It’s a 90-degree day in July, and 10 women are gathered in a garden, just like they are every Tuesday. A couple of children are playing with the water hose while their mothers and their friends harvest the garden.
Like many gardens in the area and across the country, this garden will harvest produce for a local food pantry. Unlike most of those gardens, the volunteers are part of the impoverished community the food pantry is designed to benefit.
Welcome to the Whitehall Peace and Community Garden.
As one of South Hills Interfaith Movement’s 15 gardens, the Whitehall garden is the only one not operated by traditional volunteers.
Half of the garden’s produce goes to the SHIM Family Center at Prospect Park pantry, while the other half is split evenly among the volunteers, most of whom live in Prospect Park, an apartment complex in Whitehall.
SHIM, a nonprofit organization that serves more than 4,000 individuals in the South Hills by providing clothing, food and services to those in need, started its garden initiative in 2012.
Becky Henninger, community gardens manager at SHIM, says they started the Whitehall garden in 2016 to better serve the high concentration of refugees that live in that area.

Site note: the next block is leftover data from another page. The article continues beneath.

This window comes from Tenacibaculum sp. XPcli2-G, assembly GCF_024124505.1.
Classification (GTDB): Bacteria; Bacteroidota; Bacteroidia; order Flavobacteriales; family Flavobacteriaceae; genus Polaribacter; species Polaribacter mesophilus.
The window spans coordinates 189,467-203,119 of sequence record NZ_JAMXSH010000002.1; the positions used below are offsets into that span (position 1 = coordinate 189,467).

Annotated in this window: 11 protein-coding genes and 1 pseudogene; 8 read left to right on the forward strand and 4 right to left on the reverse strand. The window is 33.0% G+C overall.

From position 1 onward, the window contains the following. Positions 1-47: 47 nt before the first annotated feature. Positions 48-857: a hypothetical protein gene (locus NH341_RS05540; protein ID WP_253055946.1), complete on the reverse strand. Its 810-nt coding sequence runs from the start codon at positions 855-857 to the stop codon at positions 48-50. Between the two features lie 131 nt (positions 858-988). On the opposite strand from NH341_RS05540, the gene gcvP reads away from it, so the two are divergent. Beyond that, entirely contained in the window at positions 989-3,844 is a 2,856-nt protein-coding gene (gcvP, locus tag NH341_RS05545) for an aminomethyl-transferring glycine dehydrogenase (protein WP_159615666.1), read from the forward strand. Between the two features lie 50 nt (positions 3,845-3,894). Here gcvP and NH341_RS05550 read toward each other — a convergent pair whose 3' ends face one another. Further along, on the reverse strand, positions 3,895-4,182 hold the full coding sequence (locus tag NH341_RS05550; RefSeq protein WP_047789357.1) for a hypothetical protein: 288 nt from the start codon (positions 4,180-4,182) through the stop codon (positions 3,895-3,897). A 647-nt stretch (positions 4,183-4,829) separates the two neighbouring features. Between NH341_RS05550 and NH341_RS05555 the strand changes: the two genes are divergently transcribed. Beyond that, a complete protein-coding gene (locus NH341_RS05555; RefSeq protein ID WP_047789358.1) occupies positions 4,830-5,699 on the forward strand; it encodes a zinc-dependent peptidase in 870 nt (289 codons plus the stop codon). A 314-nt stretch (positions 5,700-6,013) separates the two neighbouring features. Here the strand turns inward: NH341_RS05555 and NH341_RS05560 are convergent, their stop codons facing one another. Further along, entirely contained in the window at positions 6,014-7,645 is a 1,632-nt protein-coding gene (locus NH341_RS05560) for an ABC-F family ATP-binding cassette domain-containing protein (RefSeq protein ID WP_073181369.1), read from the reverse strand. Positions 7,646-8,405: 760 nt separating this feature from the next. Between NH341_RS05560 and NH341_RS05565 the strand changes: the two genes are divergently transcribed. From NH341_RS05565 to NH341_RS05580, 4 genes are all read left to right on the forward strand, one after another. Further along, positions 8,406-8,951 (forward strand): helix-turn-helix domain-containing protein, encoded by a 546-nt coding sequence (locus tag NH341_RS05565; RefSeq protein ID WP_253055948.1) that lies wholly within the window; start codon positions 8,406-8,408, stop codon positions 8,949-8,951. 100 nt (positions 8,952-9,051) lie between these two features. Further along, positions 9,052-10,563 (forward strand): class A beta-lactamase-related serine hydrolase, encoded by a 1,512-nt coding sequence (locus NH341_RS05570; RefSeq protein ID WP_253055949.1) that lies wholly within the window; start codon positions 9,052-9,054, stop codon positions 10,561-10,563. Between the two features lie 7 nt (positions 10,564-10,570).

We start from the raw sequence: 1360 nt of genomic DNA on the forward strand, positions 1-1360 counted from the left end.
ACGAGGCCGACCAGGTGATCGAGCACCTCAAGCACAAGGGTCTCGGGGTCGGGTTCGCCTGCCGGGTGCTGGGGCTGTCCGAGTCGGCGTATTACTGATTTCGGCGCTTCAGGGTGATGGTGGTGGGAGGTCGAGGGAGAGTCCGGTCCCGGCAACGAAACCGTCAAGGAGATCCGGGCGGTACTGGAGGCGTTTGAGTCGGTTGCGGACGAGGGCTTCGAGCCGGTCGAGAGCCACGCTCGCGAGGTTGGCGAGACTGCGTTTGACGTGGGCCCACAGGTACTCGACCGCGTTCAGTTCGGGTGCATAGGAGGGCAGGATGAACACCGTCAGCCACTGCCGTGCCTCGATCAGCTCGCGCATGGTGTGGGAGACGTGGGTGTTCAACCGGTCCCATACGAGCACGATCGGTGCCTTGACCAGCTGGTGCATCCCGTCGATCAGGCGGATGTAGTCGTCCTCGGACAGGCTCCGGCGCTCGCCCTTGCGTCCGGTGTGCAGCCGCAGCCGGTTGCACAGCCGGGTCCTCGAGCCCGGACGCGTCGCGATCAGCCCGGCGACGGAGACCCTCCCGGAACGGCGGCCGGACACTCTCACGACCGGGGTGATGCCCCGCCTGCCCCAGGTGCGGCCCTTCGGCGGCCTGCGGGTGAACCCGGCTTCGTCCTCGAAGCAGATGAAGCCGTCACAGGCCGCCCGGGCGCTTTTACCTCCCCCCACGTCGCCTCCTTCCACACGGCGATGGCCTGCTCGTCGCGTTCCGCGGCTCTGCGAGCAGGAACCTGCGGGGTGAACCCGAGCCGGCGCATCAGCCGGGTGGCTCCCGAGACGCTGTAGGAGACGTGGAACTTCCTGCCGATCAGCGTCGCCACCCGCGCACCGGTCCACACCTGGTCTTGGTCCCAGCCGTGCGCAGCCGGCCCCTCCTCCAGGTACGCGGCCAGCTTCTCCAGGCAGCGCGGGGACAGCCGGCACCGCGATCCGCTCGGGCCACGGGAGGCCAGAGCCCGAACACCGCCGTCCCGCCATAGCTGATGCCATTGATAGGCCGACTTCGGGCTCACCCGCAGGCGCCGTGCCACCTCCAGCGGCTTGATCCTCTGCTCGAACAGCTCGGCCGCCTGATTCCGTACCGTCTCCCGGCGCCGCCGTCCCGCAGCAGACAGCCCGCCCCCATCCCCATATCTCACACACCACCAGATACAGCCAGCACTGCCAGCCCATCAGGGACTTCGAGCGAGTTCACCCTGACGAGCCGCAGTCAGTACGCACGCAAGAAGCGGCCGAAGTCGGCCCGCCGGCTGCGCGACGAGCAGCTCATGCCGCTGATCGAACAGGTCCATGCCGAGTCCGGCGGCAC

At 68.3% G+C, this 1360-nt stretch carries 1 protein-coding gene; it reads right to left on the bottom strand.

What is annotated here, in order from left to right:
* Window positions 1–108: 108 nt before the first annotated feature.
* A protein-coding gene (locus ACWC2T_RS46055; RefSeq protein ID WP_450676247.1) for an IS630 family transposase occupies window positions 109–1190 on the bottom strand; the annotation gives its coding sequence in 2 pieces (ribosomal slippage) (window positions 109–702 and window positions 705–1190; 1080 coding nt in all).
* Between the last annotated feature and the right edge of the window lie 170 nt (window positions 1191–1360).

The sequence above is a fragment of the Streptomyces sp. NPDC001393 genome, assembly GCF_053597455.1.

“Their proximity to the gardens is walkable; they’re about a mile away from the apartments they live in,” Henninger, a Mt. Lebanon resident, says. “Many of those people came from agrarian backgrounds, and they missed gardening. They were very excited about having the opportunity to get back into and bridge the gap between their old lives and their new lives.”
The women working in the Whitehall garden – like many of their Prospect Park neighbors – are mostly from Nepal or Myanmar, also known as Burma.
According to SHIM, 40 percent of the foreign-born and resettled population in the greater Pittsburgh area reside in the South Hills.
Januka Regmi, originally from eastern Nepal, leads the Whitehall garden’s 15 or so volunteers.
Regmi spent 19 years in a refugee camp in Nepal before coming to the United States and settling in the South Hills. Her son, who loves playing with the watering hose at the garden, is in second grade – the same age she was when she first entered the refugee camp.
“We have different types of gardens in Nepal than here in the United States,” Regmi says. “It’s a good place to come together and get a chance to talk.”
SHIM sprouted its first garden in 2012 at the SHIM Center in Bethel Park, partly to support the food pantry, and partly so they didn’t have so much grass to cut. Along with Henninger, Jim Stafford and Pat Eagon volunteered to build, plant and maintain the garden, which yielded more than 1,500 pounds of produce in 2012.
SHIM has added garden partners every year since, and thus increased its overall poundage. In 2016, the community gardens program provided approximately 12,000 pounds of produce across its 15 gardens.
“Working here is really rewarding just from the standpoint that nutrition is such a big thing for everyone,” Henninger says. “It bridges all divides in society, and I think gardening is something just about everybody can relate to. If you can provide rich produce, you’re not eating macaroni and cheese every night; you’re learning to cook something new.”